Under the wrist loop there weren’t really any surprises, initially. What I did find interesting under the string was that the wrist loop was tacked to the spring foundation of the blackjack. It was just nailed inbetween the coils of the springs. I would have figured the texture of the spring and the binding with string would have held it fairly securely. Then thinking about this probably hanging from a policeman’s wrist or belt while they are running around all day those little tacks probably gave a bit of extra security!
Once the spring was taken off what was left was the bare spring foundation.
I’ll post some pictures of the finished repair soon.
I made this whip a little while ago and used it for a bit:
but then it got damaged.
So I lashed up the bullwhip where the strands were broken and visually you really can’t see a difference besides the string wrapped around the whip.
I took it out and gave it a few cracks and it works just fine:
I just listed this on eBay with a very low opening bid and no reserve. To bid on this whip visit: http://cgi.ebay.com/ws/eBayISAPI.dll?ViewItem&item=221458916442
A couple of weeks ago I had a dog lead sent to me for repair and I’ve finally gotten caught up on everything and this was the last project to finish! It had gotten chewed up and the wrist loop was in bad shape:
The first thing I had to do was remove the knot at the wrist loop and see how many of the 8 strands were actually broken:
I was hoping it miraculously was only three of them. However once I got the wrist loop unplaited I discovered it was six of the 8 strands. So not the worst case scenario which would have been all eight strands, but it was pretty close.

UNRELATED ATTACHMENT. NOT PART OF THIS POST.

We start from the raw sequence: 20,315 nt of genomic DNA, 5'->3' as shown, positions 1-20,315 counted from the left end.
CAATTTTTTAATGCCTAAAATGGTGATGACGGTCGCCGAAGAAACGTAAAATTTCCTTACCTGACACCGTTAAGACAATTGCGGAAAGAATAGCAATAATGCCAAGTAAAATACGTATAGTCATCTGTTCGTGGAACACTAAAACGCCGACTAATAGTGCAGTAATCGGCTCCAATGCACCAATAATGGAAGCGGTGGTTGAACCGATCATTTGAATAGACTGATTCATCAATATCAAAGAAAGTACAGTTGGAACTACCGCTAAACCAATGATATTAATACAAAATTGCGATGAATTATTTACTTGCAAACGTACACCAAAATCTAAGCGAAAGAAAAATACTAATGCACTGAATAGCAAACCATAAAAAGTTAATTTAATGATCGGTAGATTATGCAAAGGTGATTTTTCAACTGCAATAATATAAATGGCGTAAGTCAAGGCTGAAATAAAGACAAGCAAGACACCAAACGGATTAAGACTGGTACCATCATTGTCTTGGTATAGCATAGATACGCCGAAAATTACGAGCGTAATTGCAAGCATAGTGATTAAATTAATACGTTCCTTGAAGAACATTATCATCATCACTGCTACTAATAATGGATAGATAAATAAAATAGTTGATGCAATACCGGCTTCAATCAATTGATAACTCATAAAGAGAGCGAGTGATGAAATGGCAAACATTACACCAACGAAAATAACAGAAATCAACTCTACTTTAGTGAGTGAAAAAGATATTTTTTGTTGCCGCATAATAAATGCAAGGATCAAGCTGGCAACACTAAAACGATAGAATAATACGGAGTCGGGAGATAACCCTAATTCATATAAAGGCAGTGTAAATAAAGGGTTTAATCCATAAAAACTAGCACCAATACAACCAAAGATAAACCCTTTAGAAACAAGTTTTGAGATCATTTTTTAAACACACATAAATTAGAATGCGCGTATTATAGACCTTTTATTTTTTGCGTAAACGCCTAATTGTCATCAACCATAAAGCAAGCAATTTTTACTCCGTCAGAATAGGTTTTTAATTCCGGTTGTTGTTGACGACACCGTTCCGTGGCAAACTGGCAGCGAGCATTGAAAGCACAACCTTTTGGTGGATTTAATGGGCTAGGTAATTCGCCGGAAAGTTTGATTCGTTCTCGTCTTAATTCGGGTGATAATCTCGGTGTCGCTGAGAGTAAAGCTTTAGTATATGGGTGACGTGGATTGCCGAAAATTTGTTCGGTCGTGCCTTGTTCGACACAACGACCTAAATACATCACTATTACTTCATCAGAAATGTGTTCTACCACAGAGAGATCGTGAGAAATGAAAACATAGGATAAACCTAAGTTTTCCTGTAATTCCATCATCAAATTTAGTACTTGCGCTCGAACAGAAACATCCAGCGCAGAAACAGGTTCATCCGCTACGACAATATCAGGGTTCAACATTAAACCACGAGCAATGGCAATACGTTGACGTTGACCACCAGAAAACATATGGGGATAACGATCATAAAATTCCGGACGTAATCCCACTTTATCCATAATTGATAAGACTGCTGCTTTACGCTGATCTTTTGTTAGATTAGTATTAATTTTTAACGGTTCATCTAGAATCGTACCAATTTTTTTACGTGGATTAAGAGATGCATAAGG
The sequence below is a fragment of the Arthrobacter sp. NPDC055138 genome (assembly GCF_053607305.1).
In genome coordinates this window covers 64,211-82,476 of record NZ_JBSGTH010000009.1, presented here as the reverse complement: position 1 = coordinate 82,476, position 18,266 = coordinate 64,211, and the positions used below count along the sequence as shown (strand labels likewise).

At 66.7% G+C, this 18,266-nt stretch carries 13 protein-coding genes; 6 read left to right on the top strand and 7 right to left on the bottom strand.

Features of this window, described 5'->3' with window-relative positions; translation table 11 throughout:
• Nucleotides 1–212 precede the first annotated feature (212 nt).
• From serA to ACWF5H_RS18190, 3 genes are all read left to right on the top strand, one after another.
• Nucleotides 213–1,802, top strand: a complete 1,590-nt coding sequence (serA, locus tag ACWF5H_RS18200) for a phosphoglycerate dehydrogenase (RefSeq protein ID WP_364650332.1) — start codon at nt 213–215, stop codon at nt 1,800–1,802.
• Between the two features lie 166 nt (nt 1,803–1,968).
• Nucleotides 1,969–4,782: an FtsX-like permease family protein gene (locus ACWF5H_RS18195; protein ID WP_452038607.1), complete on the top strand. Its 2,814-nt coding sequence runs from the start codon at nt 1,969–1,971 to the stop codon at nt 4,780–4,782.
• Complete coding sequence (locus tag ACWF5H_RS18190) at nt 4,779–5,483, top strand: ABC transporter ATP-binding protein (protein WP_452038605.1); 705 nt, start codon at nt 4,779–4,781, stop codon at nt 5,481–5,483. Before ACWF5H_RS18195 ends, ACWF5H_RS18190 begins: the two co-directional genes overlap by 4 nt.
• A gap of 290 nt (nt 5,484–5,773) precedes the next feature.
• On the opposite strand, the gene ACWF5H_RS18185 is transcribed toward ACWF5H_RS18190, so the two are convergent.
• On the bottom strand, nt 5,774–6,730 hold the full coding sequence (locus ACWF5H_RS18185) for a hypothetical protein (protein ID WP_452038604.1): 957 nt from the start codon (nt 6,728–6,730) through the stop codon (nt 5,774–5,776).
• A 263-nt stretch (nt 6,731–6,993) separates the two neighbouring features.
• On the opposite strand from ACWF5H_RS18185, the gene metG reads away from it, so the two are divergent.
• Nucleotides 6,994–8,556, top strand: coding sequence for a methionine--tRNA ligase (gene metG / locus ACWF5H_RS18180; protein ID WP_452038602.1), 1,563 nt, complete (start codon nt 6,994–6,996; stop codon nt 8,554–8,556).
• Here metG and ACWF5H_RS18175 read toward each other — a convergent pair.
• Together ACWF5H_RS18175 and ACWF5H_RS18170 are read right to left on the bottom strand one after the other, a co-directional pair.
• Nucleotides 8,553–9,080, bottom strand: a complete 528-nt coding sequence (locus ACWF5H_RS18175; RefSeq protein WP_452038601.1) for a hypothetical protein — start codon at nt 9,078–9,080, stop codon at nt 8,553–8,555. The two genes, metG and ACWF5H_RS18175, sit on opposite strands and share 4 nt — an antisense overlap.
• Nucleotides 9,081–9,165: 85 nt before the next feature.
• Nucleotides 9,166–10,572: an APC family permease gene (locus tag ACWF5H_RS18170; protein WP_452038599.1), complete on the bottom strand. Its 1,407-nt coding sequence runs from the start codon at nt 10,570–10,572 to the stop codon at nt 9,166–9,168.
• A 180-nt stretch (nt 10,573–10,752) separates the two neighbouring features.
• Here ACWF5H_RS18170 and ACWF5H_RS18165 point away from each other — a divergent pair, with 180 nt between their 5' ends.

The next step was to unbraid the lead so that I could add lace in and have it anchored in place by plaiting once I rebraided it.
I didn’t add all six strands at one spot, that would have created a huge lump in the dog lead. What I did was thin down the ends of the new lace with by bench splitter and gradually add them in. Here are the first two being added in:
Once all six strands were added and secured I changed the plaiting from a round pattern to a flat pattern for the wrist loop. After securing the wrist loop I tied the first part of the knot:
And added in the red interweave:
And now it’s ready to head back to its owner!
I think given the circumstances it turned out pretty well and wasn’t too crazy of a repair!
I just noticed I was low on lead sheets that I use to add weight to handles of bullwhips.
My local store that used to sell it no longer does, so I had to go get some on Amazon.
I also had a dog lead come in for a repair. It had some strands at the clip end in that had broken and it needed a new knot near the wrist loop.
To repair the broken strands I cut them off at the clip end and folded the leash over on itself and back braided it. Then I tied it all off and put a knot over it. Now the clip end is now like the end of a set of horse reins.
I also gave it a hit of Pecard Leather Dressing because the dog lead was a bit dry. It drank it up and now it looks almost brand new!